When I first started exploring my back yard again, I tried to mix it up. Now I’ve settled into familiar, favourite routes. No surprise to find they follow parks and trees. Green space. The playing fields, the park, the very edge of town. All too often I make excuses not to venture beyond. It’s wet, it’s cold. There isn’t enough time. There’s always time. The countryside is also vastly more interesting than the same old houses and roads and cars I’ve been getting used to. The Southern clouds blush pink and burn gold. I remember what it means to get up and go. Sunday morning streets are quiet. Robins and blackbirds hurl early abuse across the road. A runner pulls out of one of the side streets ahead of me and disappears around the slight bend in a seemingly straight road. I bounce three straight lines, skimming roundabouts on the way before I quit town.
Hackwood House is the closest arrogant display of wealth to where I live. The whole time I have lived here I had assumed the 110 hectare grounds were private. I had only ever seen the outer perimeter wall. Today, I approached the gate house. The sign I expect to advise of opening hours informs of the public footpath through the grounds. I have to admit to being a little disappointed not to be trespassing as I pass through the pedestrian gate. Why not find out what £65 million will get you? On this vast enclosure I couldn’t help but think of the news. I’d been following the attack on public freedom on Dartmoor. One wealthy land owner against everyone who has ever enjoyed a night under the stars. I knew when the case went to court the common man would lose. The rich always win. The right to wild camp has been removed from the last place it was allowed in the UK. Progress! At any cost, unless it costs a hedge fund manager anything at all. I don’t go near the house, barely see it even. I know there are wings on either side larger than the house I live in. I’ve seen from aerial photographs the swimming pool out back. I watch the large herd of deer in front of the house. They watch me back, deciding after a while I probably am a threat and drift away.
I set off once more, over a bridge that maybe once upon a time crossed an ornamental pond. Coming down the hill towards me is the same runner I watched disappear down the road first thing. I make a mental note to look at where they might have gone. A new route for the summer perhaps? I leave Hackwood Park, finally joining Three Castles Path. The route links Winchester to Windsor. There are no markers, no obvious sign that this is a recognised trail. I enter the village of Tunworth. There’s no pub here, which probably explains why I’ve never heard of it. I have to walk on the roadside for a way. A squadron of dirt bikes burst out on to the road. The lead rider attempts intimidation, seeming to forget I’m already on the road. Cars are a lot harder to dodge. I’m glad I met them on the road, and not on the muddy, puddle lined track I turn on to. I follow the lane. More bikes come some with motors, some without. At the five way junction I rest against a tree in the morning sun. Little moments like this are worth stopping for. I’ve nearly reached the village of Greywell, the start of the canal. I keep moving.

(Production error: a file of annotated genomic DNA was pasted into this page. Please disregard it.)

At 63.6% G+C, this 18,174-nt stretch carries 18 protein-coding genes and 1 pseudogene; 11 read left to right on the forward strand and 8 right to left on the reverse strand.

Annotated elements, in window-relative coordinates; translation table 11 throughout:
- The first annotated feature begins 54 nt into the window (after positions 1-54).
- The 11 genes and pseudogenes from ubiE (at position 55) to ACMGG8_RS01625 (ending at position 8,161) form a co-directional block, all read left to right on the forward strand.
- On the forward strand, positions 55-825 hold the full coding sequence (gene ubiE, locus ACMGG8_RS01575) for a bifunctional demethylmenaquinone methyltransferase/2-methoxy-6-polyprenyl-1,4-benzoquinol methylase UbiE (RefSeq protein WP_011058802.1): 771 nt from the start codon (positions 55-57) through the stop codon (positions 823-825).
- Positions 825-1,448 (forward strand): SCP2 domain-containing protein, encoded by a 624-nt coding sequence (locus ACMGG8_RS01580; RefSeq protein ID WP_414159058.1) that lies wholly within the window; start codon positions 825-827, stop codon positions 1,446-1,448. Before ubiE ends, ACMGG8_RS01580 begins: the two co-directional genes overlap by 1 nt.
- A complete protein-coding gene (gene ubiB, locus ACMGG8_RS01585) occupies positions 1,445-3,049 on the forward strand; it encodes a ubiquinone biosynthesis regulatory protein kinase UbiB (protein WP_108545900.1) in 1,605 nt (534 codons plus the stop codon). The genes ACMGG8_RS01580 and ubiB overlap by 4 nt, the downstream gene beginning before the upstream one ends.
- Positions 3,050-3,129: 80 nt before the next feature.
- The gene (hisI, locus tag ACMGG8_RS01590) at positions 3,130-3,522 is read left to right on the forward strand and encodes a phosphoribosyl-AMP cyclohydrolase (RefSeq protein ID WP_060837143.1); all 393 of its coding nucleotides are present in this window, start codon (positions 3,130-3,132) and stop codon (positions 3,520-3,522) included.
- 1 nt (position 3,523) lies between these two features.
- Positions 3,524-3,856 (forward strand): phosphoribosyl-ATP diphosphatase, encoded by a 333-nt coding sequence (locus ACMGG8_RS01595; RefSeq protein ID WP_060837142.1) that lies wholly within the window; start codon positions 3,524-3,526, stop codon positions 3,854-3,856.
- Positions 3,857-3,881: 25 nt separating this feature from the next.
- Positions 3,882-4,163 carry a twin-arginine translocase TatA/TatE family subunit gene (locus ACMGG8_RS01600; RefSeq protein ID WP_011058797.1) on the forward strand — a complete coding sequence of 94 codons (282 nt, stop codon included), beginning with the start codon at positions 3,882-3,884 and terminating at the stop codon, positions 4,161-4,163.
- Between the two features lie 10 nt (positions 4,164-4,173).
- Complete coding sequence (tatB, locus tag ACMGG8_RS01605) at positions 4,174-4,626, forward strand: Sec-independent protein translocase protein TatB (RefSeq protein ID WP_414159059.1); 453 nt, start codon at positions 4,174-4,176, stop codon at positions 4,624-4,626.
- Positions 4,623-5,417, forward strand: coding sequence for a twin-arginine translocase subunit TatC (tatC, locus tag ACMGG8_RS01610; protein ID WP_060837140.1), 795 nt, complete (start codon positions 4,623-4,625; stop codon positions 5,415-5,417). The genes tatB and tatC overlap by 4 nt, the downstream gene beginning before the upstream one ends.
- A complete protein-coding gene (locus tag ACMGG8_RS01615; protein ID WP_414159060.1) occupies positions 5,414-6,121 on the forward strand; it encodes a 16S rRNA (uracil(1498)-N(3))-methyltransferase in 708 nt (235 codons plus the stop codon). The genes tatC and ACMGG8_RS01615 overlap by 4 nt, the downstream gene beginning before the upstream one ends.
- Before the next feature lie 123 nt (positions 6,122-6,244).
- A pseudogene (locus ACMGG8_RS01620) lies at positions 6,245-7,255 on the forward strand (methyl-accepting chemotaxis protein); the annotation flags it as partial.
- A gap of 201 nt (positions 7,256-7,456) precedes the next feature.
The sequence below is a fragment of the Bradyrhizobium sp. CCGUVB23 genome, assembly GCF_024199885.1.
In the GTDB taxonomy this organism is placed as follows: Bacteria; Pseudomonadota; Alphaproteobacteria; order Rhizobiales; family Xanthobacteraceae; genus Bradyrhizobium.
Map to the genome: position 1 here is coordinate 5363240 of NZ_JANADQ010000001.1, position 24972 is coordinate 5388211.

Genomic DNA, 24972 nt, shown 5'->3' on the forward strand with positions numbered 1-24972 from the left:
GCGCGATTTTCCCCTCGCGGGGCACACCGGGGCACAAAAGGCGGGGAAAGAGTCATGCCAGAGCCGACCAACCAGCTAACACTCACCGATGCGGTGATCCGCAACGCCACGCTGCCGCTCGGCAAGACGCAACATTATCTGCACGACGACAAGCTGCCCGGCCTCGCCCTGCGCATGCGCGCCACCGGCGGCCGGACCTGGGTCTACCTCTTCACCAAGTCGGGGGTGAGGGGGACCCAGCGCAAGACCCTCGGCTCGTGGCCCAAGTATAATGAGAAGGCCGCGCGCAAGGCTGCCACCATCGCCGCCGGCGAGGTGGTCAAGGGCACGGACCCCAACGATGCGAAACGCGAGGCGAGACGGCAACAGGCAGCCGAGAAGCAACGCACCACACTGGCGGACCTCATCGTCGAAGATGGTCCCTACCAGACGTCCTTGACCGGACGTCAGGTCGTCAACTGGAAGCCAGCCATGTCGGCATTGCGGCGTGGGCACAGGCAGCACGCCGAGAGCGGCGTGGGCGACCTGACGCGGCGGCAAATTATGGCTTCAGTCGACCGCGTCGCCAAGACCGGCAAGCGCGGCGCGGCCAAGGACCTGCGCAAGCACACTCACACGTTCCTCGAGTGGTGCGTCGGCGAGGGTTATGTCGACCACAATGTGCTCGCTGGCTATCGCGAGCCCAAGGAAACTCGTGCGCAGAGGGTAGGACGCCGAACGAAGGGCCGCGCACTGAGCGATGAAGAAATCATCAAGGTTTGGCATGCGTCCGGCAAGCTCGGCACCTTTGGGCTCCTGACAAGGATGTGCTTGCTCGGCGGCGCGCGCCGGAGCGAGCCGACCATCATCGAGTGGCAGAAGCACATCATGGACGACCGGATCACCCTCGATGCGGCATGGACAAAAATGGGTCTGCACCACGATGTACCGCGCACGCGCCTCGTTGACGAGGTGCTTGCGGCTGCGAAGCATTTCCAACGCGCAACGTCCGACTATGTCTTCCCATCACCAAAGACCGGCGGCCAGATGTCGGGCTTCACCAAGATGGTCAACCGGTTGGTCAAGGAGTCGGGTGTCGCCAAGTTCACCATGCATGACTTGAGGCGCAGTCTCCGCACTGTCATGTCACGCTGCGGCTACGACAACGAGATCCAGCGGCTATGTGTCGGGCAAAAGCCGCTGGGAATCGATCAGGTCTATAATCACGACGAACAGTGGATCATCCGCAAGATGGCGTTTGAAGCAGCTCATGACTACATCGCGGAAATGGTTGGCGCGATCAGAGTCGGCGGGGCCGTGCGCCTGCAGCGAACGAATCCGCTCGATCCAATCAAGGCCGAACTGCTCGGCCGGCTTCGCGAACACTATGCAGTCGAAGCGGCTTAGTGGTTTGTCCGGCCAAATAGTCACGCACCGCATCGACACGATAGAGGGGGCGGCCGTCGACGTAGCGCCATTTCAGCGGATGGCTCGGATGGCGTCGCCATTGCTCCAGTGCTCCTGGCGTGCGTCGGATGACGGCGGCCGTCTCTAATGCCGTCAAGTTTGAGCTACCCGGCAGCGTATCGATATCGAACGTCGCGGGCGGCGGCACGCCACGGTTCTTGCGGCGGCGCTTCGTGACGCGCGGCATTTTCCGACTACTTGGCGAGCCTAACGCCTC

In the chewed up mud lined with brown pools I bounce on to my shin. Feet fail to stay in place. I make the appropriate checks. Nobody ahead or behind. My embarrassment is mine alone. I don’t think I’ve done any long term damage. There’s s thick streak of mud and chalk up my right leg, all aesthetic. I consider myself lucky. I stayed out of the puddle. I’ve stayed remarkably dry. I plough on. Keen to get to firmer ground. Greywell I know, having a pub helps. I don’t stop in the Fox and Goose. I tell myself it’s too early. The clarity of the canal shocks me. I can see. There’s a blue-ish tinge to the water. Reeds glow green in the shallows. At the sort-of start of the Basingstoke Canal I pop my head in the tunnel. No obvious signs of bats. There are more people along the tow path than I’ve seen all morning. Kayaker, paddle boarders, cyclists, dog walkers. I stop at the remains of King John’s Castle. One of the three the trail is named for. The most ruined one. After Odiham the canal better resemble my expectations. Brown murk. I slop through the mud, cruising over the gravel. A reminder that maps don’t give away all the world’s secrets. The constant question remains; how’s the terrain?
I leave the tow path and cross boggy fields towards Winchfield. My last stop today. I hadn’t bothered to check if the trains were running. After all the strike action, I’d forgotten that the train companies themselves regularly decide to put on a special bus service some weekends. For whatever reason the bus drivers seem to consider any thing resembling a timetable null and void. In the backwater village of Winchfield, nobody is on hand to advise. I approach the first bus that comes in. “Are you going to Basingstoke?” I ask the driver. He looks like I’ve asked him if he’s going to Siberia. “No mate, you’ve just missed that one.” It was either incredibly late or incredibly early. Neither bodes well. Not long after another bus comes in. I try to show the driver my ticket. He’s appalled I’ve bothered to buy one. “Don’t buy a ticket when it’s a rail replacement bus service, we don’t care.” I’m sure the Revenue Protection Officers at Basingstoke will feel otherwise. Not that there are any when I get there. It’s a short, repetitive walk home. Legs tired, and I’ve done nothing compared to what I once did.